Stocks ended the week on a lacklustre note on Friday, with major U.S. indexes surrendering some of their earlier gains despite another round of strong quarterly corporate results.
The Dow Jones industrial average closed at 13,029.26, up 65.16 points or 0.5 per cent – after showing a triple-digit gain earlier in the day. The broader S&P 500 closed at 1378.53, up 1.61 points or 0.1 per cent, but off nearly 9 points from its earlier high. In Canada, the S&P/TSX composite index closed at 12,147.28, down 6.41 points or less than 0.1 per cent.
Apple again resumed the role of being one of the big drags on the U.S. benchmark index, falling 2.5 per cent and bringing its slump to 11 per cent from its record intraday high. That conforms to what some observers call a correction, and raises the anxiety level over the company’s quarterly results, expected after markets close on Tuesday.
What makes Apple’s slide even more confounding is that it comes as the broader market has been enjoying strong earnings results that have generally topped analysts’ expectations. Microsoft Corp. rose 4.6 per cent after reporting better-than-expected results on Thursday, after markets closed. General Electric Co. rose 1.2 per cent after beating earnings estimates, and McDonald’s Corp. rose 0.7 per cent after reporting that sales at stores open for at least one year rose 7.3 per cent, beating forecasts.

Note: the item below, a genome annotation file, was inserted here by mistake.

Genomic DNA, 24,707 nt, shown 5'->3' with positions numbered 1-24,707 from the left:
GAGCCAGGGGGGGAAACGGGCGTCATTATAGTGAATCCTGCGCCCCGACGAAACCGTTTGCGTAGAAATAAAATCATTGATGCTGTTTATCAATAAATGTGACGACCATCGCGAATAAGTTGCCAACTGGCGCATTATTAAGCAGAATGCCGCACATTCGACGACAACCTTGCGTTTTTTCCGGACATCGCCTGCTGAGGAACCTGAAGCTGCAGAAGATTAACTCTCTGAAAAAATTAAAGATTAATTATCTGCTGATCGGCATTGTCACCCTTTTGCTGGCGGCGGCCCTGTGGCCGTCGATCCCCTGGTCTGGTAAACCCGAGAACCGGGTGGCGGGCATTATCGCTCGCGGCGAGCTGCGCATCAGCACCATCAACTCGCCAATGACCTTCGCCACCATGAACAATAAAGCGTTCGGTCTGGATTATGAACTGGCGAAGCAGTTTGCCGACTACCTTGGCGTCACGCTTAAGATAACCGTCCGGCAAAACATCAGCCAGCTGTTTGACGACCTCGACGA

The moves follow a mixed picture in Europe. There, Spanish borrowing costs resumed their upward trend, with the yield on the government 10-year bond rising to 5.91 per cent. However, the move comes with some relief, as the Group of 20 nations agreed on Friday to boost the International Monetary Fund’s firewall by $400-billion (U.S.), giving the IMF more capacity for containing Europe’s sovereign-debt crisis.
In Canada, the TSX was held back by materials and financials, but at least the benchmark index rose slightly for the week, breaking a seven-week losing streak. Barrick Gold Corp. fell 1.9 per cent, Bank of Nova Scotia fell 0.5 per cent and Manulife Financial Corp. fell 1.1 per cent.
However, Canadian Pacific Railway Ltd. rose 0.6 per cent after its quarterly earnings surged to 82 cents a share from 20 cents a share last year, in line with expectations.